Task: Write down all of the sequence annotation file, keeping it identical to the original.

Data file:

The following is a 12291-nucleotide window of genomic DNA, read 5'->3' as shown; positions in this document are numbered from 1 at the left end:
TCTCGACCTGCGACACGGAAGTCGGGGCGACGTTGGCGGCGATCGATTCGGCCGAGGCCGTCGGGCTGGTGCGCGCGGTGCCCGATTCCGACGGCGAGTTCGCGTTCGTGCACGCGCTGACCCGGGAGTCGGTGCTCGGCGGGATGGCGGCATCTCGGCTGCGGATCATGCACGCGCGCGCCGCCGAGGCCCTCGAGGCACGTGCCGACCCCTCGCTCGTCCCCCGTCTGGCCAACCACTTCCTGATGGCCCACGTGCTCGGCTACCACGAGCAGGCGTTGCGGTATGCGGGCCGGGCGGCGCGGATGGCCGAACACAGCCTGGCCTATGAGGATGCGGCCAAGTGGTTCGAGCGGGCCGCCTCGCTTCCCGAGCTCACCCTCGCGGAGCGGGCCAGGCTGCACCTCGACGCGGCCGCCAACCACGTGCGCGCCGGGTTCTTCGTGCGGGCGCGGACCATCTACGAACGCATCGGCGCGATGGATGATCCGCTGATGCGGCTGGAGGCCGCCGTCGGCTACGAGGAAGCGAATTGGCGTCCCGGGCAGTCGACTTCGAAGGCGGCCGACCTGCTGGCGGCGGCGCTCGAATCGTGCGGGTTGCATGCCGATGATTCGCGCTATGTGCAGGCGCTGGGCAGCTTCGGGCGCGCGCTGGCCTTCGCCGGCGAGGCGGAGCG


The following is a 12291-nucleotide window of genomic DNA, read 5'->3' as shown; positions in this document are numbered from 1 at the left end:
TCTCGACCTGCGACACGGAAGTCGGGGCGACGTTGGCGGCGATCGATTCGGCCGAGGCCGTCGGGCTGGTGCGCGCGGTGCCCGATTCCGACGGCGAGTTCGCGTTCGTGCACGCGCTGACCCGGGAGTCGGTGCTCGGCGGGATGGCGGCATCTCGGCTGCGGATCATGCACGCGCGCGCCGCCGAGGCCCTCGAGGCACGTGCCGACCCCTCGCTCGTCCCCCGTCTGGCCAACCACTTCCTGATGGCCCACGTGCTCGGCTACCACGAGCAGGCGTTGCGGTATGCGGGCCGGGCGGCGCGGATGGCCGAACACAGCCTGGCCTATGAGGATGCGGCCAAGTGGTTCGAGCGGGCCGCCTCGCTTCCCGAGCTCACCCTCGCGGAGCGGGCCAGGCTGCACCTCGACGCGGCCGCCAACCACGTGCGCGCCGGGTTCTTCGTGCGGGCGCGGACCATCTACGAACGCATCGGCGCGATGGATGATCCGCTGATGCGGCTGGAGGCCGCCGTCGGCTACGAGGAAGCGAATTGGCGTCCCGGGCAGTCGACTTCGAAGGCGGCCGACCTGCTGGCGGCGGCGCTCGAATCGTGCGGGTTGCATGCCGATGATTCGCGCTATGTGCAGGCGCTGGGCAGCTTCGGGCGCGCGCTGGCCTTCGCCGGCGAGGCGGAGCG